Checkpoints in Te Whānau a Apanui and on the East Coast will end today as the country prepares to move to level 2 - but two remote communities in the Far North want to keep their patrols going.
Rueben Taipari is the regional coordinator for Te Tai Tokerau border control, which manages 15 checkpoints across the region.
While most had agreed to abide by level 2 rules, kaumātua and kuia in the towns of Pawarenga and Panguru wanted the checkpoints to keep running, he said.
"Many have decided and chosen to stand down and standby to see how level 2 rolls out, but there is still many in our very isolated areas, and their memories of the Spanish flu and how it affected those areas, like Panguru, Pawarenga ... where they had no support whatsoever, they still feel that we should continue the checkpoints," Taipari said.
"The call should come from the communities, and most importantly from our leaders of our iwi and hapū in those local communities."
He said that the reduction of drugs entering in the region, was a positive side effect of the border control, as well as local Māori being able exercise their own mana motuhake.
Meanwhile, the hapū chairs of Te Whānau a Apanui have unanimously decided to end their checkpoints, which have been in place since 25 March.
The community safety zone at Pōtikirua ended with a karakia this morning, with the Hāwai checkpoint to be lifted at midday.
The region has not had a single case of Covid-19, which Ōpotiki Mayor Lyn Riesterer has credited to the checkpoints.
Hapū chair Rawiri Waititi said they now felt safe to open up their region's borders again.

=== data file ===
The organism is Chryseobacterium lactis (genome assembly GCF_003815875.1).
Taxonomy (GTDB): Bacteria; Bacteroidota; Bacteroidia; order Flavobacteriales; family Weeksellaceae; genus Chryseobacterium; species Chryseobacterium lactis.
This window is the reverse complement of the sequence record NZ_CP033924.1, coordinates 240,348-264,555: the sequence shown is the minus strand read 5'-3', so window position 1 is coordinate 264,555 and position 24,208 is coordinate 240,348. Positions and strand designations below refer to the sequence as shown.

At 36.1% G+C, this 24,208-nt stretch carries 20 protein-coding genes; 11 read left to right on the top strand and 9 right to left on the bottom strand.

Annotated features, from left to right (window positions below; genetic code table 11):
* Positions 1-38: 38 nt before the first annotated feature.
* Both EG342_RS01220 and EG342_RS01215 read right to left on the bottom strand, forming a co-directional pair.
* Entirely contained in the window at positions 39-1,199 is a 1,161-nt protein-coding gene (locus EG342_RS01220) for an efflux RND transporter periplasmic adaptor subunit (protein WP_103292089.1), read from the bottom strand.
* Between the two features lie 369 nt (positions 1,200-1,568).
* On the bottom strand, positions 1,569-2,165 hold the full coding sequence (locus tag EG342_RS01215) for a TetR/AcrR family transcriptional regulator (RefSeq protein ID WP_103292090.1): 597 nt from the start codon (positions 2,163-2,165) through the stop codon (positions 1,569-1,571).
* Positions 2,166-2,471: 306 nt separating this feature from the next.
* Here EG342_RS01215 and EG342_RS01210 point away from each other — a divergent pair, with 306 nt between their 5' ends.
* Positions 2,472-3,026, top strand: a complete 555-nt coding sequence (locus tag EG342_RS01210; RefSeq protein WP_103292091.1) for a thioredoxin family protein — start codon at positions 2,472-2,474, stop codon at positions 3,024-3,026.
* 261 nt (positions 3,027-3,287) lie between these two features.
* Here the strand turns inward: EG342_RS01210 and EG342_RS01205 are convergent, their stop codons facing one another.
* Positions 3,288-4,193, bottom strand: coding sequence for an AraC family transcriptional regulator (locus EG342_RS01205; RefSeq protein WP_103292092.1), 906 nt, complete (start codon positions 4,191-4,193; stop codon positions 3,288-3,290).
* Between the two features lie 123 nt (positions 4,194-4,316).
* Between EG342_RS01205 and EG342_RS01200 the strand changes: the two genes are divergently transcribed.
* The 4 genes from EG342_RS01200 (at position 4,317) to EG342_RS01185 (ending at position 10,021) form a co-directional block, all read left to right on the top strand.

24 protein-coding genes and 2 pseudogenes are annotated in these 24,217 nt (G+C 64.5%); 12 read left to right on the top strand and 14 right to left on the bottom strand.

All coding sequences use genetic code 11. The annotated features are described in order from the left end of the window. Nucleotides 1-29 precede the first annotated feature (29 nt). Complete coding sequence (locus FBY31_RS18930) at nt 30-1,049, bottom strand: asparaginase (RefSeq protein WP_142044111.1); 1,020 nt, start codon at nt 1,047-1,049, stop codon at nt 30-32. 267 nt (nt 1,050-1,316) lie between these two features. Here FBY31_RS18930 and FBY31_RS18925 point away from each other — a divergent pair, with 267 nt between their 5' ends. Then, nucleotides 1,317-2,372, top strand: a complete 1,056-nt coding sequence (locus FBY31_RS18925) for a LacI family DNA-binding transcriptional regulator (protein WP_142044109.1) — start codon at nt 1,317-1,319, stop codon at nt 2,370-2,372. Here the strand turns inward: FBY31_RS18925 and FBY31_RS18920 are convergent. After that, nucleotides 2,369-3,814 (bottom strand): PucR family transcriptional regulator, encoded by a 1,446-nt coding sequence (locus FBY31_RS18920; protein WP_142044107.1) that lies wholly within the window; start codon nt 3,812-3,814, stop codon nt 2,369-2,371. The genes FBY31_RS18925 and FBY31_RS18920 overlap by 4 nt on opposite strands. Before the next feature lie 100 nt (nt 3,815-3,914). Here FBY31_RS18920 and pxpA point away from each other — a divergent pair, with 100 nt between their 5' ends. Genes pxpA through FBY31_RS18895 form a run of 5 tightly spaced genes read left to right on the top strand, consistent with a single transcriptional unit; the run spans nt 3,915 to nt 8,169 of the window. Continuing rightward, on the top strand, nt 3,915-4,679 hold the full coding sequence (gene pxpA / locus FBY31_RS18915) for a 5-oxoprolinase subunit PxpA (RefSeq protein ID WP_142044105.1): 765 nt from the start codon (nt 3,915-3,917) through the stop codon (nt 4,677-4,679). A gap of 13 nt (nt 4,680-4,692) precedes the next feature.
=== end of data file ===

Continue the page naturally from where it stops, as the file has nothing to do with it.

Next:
"Te Whānau a Apanui have just maintained what we believe is the safest level for us, and now we believe it's time for us to lift our community safety zones, and our border zones and allow our whānau to continue the good work they've been doing in terms of keeping themselves safe."
He said his iwi, the council, and police together showed the benefits of devolving of power to local communities.
Eastern Bay of Plenty acting area commander Stuart Nightingale said the community safety zones - which had provided additional protection to the remote and vulnerable community - had "clearly achieved what they set out to do."
"Community policing means working in partnership and building solutions to problems in conjunction with the communities we serve," Nightingale said.
"I don't want Te Whānau a Apanui to feel abandoned as we move down the national alert levels and I am also confident that the relationships we have built through the Covid-19 response will continue into the future."
On the East Coast, checkpoints on State Highway 35 run by volunteers from hapū of Ngāti Porou, alongside police, also ended with karakia this morning.
However, Tina Ngata, who has been leading the checkpoints, said there would still be measures in place to control movements in the region.
"It's probably going to take a slightly different form, because for us it's probably more around using our relationship with police and having them call in to see us very regularly, asking if there's been any interesting developments within the community that we might need them to look into."
Ngata said police would continue to do patrols and roam checkpoints, with the eight extra police brought into the region to help with the rāhui to remain.
"For me, it's the closest to the Treaty relationship that I've seen from police in my experience yet, they're taking guidance from the local communities and accepting that we know our communities best and looking at how we can work together."
She wanted to see this power sharing between iwi, hapū and police to continue - which could look like Māori policing their own communities, similar to how Māori Wardens work.
In a statement, a police spokesperson said while checkpoints were no longer required, they would continue to work with community and iwi leaders to provide support and reassurance under alert level 2.